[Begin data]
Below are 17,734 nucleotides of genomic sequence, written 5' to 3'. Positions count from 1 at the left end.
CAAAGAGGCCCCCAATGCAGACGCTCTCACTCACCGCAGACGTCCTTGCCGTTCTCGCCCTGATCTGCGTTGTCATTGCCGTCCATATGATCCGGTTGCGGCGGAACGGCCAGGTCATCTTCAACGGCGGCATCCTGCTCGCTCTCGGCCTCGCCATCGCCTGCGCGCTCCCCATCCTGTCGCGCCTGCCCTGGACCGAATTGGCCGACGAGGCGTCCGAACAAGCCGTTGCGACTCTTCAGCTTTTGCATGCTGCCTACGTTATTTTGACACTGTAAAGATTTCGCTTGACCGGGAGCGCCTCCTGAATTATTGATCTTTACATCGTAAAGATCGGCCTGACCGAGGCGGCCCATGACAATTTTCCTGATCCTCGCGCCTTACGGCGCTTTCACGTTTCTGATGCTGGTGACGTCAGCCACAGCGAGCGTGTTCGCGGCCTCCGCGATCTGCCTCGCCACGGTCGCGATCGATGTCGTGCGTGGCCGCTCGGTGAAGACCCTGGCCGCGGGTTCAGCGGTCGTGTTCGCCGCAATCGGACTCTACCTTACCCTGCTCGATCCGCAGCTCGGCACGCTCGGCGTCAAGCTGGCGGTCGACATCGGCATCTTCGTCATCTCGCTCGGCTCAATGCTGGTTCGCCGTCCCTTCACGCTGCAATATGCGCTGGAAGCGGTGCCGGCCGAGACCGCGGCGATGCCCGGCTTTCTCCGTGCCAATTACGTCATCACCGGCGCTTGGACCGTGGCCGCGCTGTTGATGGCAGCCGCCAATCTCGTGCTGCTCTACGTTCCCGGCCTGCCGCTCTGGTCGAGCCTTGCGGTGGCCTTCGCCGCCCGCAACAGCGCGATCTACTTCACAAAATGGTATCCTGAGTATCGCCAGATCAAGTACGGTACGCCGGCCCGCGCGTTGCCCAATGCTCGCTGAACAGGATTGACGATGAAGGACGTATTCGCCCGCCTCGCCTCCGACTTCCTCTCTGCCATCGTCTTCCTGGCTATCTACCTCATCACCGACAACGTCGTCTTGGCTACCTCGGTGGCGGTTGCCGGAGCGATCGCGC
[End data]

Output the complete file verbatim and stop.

Below are 17,734 nucleotides of genomic sequence, written 5' to 3'. Positions count from 1 at the left end.
CAAAGAGGCCCCCAATGCAGACGCTCTCACTCACCGCAGACGTCCTTGCCGTTCTCGCCCTGATCTGCGTTGTCATTGCCGTCCATATGATCCGGTTGCGGCGGAACGGCCAGGTCATCTTCAACGGCGGCATCCTGCTCGCTCTCGGCCTCGCCATCGCCTGCGCGCTCCCCATCCTGTCGCGCCTGCCCTGGACCGAATTGGCCGACGAGGCGTCCGAACAAGCCGTTGCGACTCTTCAGCTTTTGCATGCTGCCTACGTTATTTTGACACTGTAAAGATTTCGCTTGACCGGGAGCGCCTCCTGAATTATTGATCTTTACATCGTAAAGATCGGCCTGACCGAGGCGGCCCATGACAATTTTCCTGATCCTCGCGCCTTACGGCGCTTTCACGTTTCTGATGCTGGTGACGTCAGCCACAGCGAGCGTGTTCGCGGCCTCCGCGATCTGCCTCGCCACGGTCGCGATCGATGTCGTGCGTGGCCGCTCGGTGAAGACCCTGGCCGCGGGTTCAGCGGTCGTGTTCGCCGCAATCGGACTCTACCTTACCCTGCTCGATCCGCAGCTCGGCACGCTCGGCGTCAAGCTGGCGGTCGACATCGGCATCTTCGTCATCTCGCTCGGCTCAATGCTGGTTCGCCGTCCCTTCACGCTGCAATATGCGCTGGAAGCGGTGCCGGCCGAGACCGCGGCGATGCCCGGCTTTCTCCGTGCCAATTACGTCATCACCGGCGCTTGGACCGTGGCCGCGCTGTTGATGGCAGCCGCCAATCTCGTGCTGCTCTACGTTCCCGGCCTGCCGCTCTGGTCGAGCCTTGCGGTGGCCTTCGCCGCCCGCAACAGCGCGATCTACTTCACAAAATGGTATCCTGAGTATCGCCAGATCAAGTACGGTACGCCGGCCCGCGCGTTGCCCAATGCTCGCTGAACAGGATTGACGATGAAGGACGTATTCGCCCGCCTCGCCTCCGACTTCCTCTCTGCCATCGTCTTCCTGGCTATCTACCTCATCACCGACAACGTCGTCTTGGCTACCTCGGTGGCGGTTGCCGGAGCGATCGCGC